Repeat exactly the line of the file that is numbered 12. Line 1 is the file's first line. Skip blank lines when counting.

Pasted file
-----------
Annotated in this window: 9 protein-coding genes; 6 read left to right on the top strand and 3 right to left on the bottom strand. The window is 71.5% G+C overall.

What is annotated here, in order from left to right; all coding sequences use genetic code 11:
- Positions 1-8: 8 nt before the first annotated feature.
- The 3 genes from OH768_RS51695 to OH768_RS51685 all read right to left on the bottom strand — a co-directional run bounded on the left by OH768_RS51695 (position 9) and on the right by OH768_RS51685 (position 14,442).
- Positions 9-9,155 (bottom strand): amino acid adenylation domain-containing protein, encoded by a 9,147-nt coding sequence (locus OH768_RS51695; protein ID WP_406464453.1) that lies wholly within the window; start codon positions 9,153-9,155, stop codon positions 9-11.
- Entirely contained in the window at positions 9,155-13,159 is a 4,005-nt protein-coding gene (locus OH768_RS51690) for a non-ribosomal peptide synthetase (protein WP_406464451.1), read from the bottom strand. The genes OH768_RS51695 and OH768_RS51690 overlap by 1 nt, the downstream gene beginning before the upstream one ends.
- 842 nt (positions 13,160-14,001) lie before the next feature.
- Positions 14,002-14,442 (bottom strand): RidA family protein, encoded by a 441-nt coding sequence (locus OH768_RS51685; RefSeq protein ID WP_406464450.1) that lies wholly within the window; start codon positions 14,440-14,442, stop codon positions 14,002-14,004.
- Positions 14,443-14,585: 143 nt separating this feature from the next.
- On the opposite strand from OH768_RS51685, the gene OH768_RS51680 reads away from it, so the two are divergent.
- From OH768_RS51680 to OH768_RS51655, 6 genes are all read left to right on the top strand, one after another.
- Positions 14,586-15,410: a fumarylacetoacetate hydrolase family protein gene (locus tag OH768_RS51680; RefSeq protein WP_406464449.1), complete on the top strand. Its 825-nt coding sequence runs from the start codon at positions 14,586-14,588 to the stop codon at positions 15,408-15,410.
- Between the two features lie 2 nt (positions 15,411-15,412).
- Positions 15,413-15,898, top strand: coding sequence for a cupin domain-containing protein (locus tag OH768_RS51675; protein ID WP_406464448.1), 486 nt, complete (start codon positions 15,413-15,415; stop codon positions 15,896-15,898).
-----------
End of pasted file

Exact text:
- Positions 14,586-15,410: a fumarylacetoacetate hydrolase family protein gene (locus tag OH768_RS51680; RefSeq protein WP_406464449.1), complete on the top strand. Its 825-nt coding sequence runs from the start codon at positions 14,586-14,588 to the stop codon at positions 15,408-15,410.